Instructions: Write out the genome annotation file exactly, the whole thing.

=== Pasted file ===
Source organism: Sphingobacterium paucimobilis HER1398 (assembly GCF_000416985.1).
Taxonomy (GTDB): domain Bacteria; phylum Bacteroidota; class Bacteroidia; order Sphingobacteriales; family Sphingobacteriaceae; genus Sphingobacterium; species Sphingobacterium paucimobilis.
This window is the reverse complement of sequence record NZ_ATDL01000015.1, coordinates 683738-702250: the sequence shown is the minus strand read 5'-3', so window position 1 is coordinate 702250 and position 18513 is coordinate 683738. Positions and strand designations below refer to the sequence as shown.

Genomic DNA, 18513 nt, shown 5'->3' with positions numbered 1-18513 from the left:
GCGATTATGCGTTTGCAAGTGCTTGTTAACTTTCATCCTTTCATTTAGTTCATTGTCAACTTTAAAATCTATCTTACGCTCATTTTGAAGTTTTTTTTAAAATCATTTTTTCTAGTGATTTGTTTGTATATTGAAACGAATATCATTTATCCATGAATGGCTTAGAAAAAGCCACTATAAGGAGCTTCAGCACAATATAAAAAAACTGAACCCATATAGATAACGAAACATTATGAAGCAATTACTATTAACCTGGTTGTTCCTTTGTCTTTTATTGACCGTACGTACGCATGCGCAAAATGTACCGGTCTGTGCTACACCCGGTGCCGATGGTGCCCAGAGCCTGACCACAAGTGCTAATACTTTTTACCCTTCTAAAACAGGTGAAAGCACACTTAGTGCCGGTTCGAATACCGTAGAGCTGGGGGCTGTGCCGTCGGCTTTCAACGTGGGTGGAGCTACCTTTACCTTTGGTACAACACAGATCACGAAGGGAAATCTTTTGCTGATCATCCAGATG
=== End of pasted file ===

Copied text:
Source organism: Sphingobacterium paucimobilis HER1398 (assembly GCF_000416985.1).
Taxonomy (GTDB): domain Bacteria; phylum Bacteroidota; class Bacteroidia; order Sphingobacteriales; family Sphingobacteriaceae; genus Sphingobacterium; species Sphingobacterium paucimobilis.
This window is the reverse complement of sequence record NZ_ATDL01000015.1, coordinates 683738-702250: the sequence shown is the minus strand read 5'-3', so window position 1 is coordinate 702250 and position 18513 is coordinate 683738. Positions and strand designations below refer to the sequence as shown.

Genomic DNA, 18513 nt, shown 5'->3' with positions numbered 1-18513 from the left:
GCGATTATGCGTTTGCAAGTGCTTGTTAACTTTCATCCTTTCATTTAGTTCATTGTCAACTTTAAAATCTATCTTACGCTCATTTTGAAGTTTTTTTTAAAATCATTTTTTCTAGTGATTTGTTTGTATATTGAAACGAATATCATTTATCCATGAATGGCTTAGAAAAAGCCACTATAAGGAGCTTCAGCACAATATAAAAAAACTGAACCCATATAGATAACGAAACATTATGAAGCAATTACTATTAACCTGGTTGTTCCTTTGTCTTTTATTGACCGTACGTACGCATGCGCAAAATGTACCGGTCTGTGCTACACCCGGTGCCGATGGTGCCCAGAGCCTGACCACAAGTGCTAATACTTTTTACCCTTCTAAAACAGGTGAAAGCACACTTAGTGCCGGTTCGAATACCGTAGAGCTGGGGGCTGTGCCGTCGGCTTTCAACGTGGGTGGAGCTACCTTTACCTTTGGTACAACACAGATCACGAAGGGAAATCTTTTGCTGATCATCCAGATG